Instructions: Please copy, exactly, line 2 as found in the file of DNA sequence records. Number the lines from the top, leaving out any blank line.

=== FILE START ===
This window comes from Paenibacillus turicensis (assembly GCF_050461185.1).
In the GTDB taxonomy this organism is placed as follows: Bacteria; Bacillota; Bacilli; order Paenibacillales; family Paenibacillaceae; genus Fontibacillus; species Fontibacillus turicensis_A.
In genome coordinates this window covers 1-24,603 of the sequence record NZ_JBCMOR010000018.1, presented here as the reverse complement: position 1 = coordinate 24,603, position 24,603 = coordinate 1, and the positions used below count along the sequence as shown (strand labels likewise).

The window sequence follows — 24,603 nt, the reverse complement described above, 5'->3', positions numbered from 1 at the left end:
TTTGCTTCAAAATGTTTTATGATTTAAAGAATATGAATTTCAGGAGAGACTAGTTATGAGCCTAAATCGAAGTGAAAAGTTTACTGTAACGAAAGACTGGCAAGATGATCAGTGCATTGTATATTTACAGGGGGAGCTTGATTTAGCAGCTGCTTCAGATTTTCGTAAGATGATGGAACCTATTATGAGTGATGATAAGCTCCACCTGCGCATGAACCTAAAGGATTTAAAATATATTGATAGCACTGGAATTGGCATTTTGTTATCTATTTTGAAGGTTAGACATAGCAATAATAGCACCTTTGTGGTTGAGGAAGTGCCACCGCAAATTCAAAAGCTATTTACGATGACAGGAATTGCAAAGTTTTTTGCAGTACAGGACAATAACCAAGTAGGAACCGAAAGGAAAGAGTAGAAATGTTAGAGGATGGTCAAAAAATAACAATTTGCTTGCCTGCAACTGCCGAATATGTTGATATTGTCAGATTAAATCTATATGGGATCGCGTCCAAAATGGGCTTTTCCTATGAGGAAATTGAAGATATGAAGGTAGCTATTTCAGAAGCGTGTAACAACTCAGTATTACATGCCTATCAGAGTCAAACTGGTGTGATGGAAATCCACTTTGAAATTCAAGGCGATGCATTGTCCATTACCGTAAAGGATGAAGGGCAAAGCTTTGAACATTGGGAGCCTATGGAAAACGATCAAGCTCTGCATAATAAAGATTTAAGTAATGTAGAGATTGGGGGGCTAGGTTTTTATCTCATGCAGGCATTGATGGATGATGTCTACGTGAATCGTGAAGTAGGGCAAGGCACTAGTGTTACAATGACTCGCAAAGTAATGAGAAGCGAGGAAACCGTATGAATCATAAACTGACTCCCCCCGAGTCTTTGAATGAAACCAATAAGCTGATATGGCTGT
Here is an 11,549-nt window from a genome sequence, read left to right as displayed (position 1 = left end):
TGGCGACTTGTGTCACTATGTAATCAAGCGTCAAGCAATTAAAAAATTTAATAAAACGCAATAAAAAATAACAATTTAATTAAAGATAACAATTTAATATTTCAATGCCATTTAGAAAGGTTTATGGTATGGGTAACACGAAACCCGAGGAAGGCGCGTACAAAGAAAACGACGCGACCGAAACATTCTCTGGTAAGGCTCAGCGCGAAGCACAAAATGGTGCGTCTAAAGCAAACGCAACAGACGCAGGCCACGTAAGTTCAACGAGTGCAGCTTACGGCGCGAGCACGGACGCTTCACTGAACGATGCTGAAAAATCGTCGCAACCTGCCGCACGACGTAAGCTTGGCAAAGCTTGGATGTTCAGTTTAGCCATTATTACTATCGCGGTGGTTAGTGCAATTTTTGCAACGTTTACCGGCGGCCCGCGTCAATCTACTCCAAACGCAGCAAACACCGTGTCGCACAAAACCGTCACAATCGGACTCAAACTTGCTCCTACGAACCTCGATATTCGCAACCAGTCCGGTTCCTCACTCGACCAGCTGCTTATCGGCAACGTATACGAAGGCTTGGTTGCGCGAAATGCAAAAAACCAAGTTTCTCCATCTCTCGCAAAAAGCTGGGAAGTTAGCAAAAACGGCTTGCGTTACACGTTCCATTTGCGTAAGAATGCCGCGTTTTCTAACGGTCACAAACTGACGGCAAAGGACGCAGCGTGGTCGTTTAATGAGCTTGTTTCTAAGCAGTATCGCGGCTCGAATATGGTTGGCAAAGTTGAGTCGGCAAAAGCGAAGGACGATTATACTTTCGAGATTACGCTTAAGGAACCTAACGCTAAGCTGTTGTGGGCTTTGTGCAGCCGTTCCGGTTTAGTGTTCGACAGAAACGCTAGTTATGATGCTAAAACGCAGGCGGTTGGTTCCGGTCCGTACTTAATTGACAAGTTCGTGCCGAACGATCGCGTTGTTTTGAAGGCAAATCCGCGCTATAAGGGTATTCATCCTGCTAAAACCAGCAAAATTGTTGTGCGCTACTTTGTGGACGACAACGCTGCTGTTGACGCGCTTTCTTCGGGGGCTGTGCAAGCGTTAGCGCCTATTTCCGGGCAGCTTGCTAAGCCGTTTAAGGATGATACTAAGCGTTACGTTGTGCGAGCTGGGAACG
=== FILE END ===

In the GTDB taxonomy this organism is placed as follows: Bacteria; Bacillota; Bacilli; order Paenibacillales; family Paenibacillaceae; genus Fontibacillus; species Fontibacillus turicensis_A.